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Australian hockey's CBR Brave upset after game for first place canceled due to bus crash

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The Adelaine Adrenaline's bus crashed on the way to Canberra. (ABC News)

When the Australian Ice Hockey League's Canberra Knights rebooted as the player-run CBR Brave, many were inspired by their tale of perseverance, but less inspired by the team they were likely to ice. Part of the reason their owner tried to fold the team was his embarrassment over how bad they were the season prior. It seemed unlikely they'd be much better this time around, especially since they were practically an expansion team now, unretiring players who still lived in the Canberra area to cobble together a full roster.

But with a month to go in the season, the Brave, last seen getting waxed to prove their courage, sit third, just two points out of first place. So naturally, every game matters, and they're unwilling to let any potential points slip away.

Which is why they're unhappy with the AIHL's decision to cancel a game versus the Adelaine Adrenaline and award a point to each team for their troubles.

The reason for the cancellation? Bus crash. On the way to Canberra for a July 19 game, the Adrenaline's bus veered off the road and rolled three times, sending four players, the team's equipment manager, and coach Ryan O'Handley to the hospital. O'Handley suffered serious leg injuries. 

Safe to say the Adrenaline weren't making that night's game, and neither were they making the next night's game with the Sydney Bears. Both were postponed.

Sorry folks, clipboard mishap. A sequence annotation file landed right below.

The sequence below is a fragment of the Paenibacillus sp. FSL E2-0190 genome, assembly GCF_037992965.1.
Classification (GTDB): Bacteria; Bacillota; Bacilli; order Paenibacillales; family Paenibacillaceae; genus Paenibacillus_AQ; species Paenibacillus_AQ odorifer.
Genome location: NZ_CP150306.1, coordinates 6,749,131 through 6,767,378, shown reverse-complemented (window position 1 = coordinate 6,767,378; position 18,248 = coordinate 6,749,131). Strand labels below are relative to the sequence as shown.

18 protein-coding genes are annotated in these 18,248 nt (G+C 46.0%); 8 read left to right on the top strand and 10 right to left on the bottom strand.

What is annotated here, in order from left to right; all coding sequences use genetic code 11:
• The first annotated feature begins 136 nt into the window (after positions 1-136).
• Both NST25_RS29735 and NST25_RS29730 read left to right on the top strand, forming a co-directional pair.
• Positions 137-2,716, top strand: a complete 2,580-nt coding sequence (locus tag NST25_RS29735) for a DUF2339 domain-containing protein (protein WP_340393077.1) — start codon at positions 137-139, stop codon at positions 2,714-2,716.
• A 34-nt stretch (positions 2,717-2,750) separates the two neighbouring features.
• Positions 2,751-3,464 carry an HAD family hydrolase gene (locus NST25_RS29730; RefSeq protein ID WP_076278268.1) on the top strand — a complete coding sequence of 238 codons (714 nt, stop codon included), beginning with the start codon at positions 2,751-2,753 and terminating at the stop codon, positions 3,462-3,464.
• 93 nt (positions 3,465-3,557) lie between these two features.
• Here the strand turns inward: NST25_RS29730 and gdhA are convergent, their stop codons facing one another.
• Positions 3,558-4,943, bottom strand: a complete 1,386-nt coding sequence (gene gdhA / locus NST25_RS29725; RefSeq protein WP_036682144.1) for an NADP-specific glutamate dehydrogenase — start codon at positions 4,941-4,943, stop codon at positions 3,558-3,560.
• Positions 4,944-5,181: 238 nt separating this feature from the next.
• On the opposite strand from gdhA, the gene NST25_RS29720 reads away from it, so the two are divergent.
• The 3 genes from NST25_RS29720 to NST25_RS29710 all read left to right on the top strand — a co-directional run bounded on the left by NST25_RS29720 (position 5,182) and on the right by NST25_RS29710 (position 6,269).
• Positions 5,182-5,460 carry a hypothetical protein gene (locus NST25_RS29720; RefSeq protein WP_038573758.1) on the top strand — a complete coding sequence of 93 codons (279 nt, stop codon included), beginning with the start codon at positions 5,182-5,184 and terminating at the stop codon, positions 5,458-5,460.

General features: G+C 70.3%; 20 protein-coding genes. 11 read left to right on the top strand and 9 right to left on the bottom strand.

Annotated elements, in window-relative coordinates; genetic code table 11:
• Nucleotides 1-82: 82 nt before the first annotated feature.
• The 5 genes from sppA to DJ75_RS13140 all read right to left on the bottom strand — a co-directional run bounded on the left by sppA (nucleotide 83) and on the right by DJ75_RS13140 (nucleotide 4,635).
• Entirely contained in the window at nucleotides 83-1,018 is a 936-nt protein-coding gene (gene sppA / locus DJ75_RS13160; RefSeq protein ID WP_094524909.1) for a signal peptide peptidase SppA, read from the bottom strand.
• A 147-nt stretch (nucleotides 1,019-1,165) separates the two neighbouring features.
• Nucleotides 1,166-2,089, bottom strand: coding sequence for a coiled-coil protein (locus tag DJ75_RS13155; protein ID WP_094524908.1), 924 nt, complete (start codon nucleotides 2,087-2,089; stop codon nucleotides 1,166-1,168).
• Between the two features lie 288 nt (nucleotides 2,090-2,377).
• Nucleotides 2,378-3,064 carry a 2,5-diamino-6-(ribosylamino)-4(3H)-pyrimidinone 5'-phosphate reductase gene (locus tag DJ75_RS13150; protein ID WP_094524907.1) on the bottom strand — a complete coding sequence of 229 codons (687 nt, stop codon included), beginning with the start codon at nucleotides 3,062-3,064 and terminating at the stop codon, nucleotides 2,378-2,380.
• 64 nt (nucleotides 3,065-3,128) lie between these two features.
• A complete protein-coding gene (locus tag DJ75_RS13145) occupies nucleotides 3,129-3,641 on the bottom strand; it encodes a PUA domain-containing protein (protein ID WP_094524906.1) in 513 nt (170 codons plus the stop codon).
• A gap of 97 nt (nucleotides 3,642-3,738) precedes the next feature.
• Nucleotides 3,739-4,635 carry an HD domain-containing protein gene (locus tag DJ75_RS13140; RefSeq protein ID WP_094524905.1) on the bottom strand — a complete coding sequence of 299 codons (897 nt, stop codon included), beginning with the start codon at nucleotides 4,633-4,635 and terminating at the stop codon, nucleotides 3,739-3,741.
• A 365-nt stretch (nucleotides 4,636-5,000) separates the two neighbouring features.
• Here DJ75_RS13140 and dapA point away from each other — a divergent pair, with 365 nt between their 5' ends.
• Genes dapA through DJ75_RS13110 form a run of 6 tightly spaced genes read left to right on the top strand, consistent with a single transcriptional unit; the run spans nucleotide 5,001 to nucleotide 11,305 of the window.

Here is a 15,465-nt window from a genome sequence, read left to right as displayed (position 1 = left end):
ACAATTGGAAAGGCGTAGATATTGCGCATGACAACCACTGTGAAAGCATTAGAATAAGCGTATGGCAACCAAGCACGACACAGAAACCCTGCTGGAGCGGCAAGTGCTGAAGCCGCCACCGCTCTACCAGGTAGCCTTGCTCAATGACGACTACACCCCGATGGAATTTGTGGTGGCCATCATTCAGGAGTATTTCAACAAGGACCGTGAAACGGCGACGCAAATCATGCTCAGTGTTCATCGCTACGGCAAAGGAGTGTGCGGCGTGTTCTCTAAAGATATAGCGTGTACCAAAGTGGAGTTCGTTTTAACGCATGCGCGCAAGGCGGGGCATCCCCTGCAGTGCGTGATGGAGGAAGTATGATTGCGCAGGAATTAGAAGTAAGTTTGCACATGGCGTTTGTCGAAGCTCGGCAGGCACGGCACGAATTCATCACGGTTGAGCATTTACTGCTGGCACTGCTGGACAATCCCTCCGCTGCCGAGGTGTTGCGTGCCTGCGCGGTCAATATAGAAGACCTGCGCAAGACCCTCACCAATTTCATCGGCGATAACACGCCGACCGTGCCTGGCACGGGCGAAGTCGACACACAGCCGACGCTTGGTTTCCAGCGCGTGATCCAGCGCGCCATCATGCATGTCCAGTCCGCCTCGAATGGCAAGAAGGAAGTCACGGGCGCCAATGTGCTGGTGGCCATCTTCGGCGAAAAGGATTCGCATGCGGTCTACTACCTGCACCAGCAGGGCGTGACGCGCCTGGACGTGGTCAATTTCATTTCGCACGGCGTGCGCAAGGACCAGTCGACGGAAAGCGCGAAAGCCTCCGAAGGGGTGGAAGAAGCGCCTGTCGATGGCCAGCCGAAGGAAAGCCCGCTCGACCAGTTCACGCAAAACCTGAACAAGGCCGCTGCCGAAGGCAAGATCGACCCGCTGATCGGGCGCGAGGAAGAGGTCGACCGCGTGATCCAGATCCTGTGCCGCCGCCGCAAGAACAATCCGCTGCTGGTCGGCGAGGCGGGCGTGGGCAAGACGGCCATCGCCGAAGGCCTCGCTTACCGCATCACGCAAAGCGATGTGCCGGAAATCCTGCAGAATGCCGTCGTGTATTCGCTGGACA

The league and teams tried to reschedule the games, but it must have proven too much of a hassle. On Thursday, the AIHL announced that they were cancelled outright, with each team being award a single point.

The Bears are in last place in the league. The single point is probably one more than they would have gotten anyway. The Brave, on the other hand? They're furious. From the Canberra Times:

The Brave believe they should have been awarded three points for a forfeit, but suggested a rule change where the offending team receives one point and innocent party receives two.

“We worked tirelessly with the other clubs involved to find a feasible solution,” Chamberlain said.

“The effect of handing out two points per game instead of three could have a bearing on the outcome of the competition."

Especially when a win means three points, and those two extra points would put the surprising Brave into a tie for first place at the time of this writing.

The Brave are also concerned about the financial impact. According to the team, their games generate about $30,000 in revenue, and for a club that's operating on a shoestring budget, it's a cancellation they can't afford.

s/t to Cory Savidant for the tip.

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